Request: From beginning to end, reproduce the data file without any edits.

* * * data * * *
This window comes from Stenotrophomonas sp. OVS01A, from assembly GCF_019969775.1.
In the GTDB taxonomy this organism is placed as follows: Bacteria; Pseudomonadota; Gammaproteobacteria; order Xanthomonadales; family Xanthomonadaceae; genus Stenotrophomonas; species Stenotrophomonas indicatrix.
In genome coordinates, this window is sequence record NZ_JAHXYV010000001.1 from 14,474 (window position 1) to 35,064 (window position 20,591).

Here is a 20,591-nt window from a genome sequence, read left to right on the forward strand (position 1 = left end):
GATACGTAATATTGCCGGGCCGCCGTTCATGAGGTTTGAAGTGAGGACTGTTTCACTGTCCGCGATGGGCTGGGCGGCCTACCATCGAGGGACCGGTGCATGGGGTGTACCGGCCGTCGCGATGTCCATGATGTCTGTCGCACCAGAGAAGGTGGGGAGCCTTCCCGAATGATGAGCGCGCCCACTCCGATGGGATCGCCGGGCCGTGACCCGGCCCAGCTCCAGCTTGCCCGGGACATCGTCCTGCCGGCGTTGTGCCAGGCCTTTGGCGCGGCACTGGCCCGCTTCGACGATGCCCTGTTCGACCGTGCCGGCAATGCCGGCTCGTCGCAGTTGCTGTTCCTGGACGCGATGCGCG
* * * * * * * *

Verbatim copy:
This window comes from Stenotrophomonas sp. OVS01A, from assembly GCF_019969775.1.
In the GTDB taxonomy this organism is placed as follows: Bacteria; Pseudomonadota; Gammaproteobacteria; order Xanthomonadales; family Xanthomonadaceae; genus Stenotrophomonas; species Stenotrophomonas indicatrix.
In genome coordinates, this window is sequence record NZ_JAHXYV010000001.1 from 14,474 (window position 1) to 35,064 (window position 20,591).

Here is a 20,591-nt window from a genome sequence, read left to right on the forward strand (position 1 = left end):
GATACGTAATATTGCCGGGCCGCCGTTCATGAGGTTTGAAGTGAGGACTGTTTCACTGTCCGCGATGGGCTGGGCGGCCTACCATCGAGGGACCGGTGCATGGGGTGTACCGGCCGTCGCGATGTCCATGATGTCTGTCGCACCAGAGAAGGTGGGGAGCCTTCCCGAATGATGAGCGCGCCCACTCCGATGGGATCGCCGGGCCGTGACCCGGCCCAGCTCCAGCTTGCCCGGGACATCGTCCTGCCGGCGTTGTGCCAGGCCTTTGGCGCGGCACTGGCCCGCTTCGACGATGCCCTGTTCGACCGTGCCGGCAATGCCGGCTCGTCGCAGTTGCTGTTCCTGGACGCGATGCGCG